(448h) Homogeneous Catalysis of Ketene Production By Triethylphosphate
Stable intermediate species and transition-state structures included in the proposed mechanism were simulated using computational quantum chemistry software (Gaussian 09). Initial structure exploration and optimization were carried out using DFT methods at a B3LYP/6-31G(d,p) level of theory. Refined structures and their thermochemical properties were calculated with the composite method CBS-QB3. Hindered-rotation anharmonicity was considered for hydroxyl and methyl rotations in the structures using rotational energy profiles calculated at a B3LYP/6-31G++(d,p) level of theory. For electronically barrierless reactions, the transition state was calculated as the highest-free-energy structure in the reaction path, according to variational transition-state theory. Variational transition states were initially found using a B3LYP/6-31G++(d,p) level of theory and then refined using CBS-QB3. Rates of reaction were calculated using the Mesmer master equation code. Flow-reactor predictions using the resulting mechanisms and Chemkin Pro were compared against experimental flow-reactor yields as determined by molecular-beam mass-spectrometry. Potential pathways were evaluated by comparing reaction kinetics at the high-pressure limit against what was observed experimentally.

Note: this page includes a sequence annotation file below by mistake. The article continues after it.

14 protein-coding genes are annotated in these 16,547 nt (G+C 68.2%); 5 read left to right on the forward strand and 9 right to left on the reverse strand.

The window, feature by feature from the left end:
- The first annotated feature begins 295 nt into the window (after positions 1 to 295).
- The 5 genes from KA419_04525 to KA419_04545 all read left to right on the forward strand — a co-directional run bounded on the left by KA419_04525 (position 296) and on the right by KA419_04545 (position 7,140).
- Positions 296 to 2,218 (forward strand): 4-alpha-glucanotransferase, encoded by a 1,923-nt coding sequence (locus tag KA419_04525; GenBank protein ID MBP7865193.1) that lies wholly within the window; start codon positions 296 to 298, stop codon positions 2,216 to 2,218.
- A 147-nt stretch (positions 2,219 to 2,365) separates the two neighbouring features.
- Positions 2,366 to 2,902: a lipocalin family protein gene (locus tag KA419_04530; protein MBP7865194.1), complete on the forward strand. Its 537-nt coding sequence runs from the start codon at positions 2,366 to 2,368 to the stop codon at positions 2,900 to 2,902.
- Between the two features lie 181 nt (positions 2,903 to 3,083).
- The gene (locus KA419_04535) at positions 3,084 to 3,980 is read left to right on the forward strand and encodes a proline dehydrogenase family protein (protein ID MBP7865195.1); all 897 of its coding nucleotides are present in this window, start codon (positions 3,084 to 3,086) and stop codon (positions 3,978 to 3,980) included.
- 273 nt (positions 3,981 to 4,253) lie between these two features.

Eight possible pathways were considered. Only one pathway had rates fast enough to explain the experimental yields, the pathway involving metaphosphoric acid as a reactive intermediate. This mechanism begins with formation of phosphoric acid from triethylphosphate by successive eliminations of ethylene. Phosphoric acid then goes through a catalytic cycle in which it dehydrates to form metaphosphoric acid, associates with acetic acid to form acetylphosphate, and finally dissociates to yield ketene and a reformed phosphoric acid molecule. Predicted yields agreed with experimental yields within an order of magnitude without requiring any parameter fitting.
The authors gratefully acknowledge funding of this research by the Eastman Chemical Company and computational resources provided by the Extreme Science and Engineering Discovery Environment (XSEDE), which is supported by National Science Foundation grant number ACI-1548562.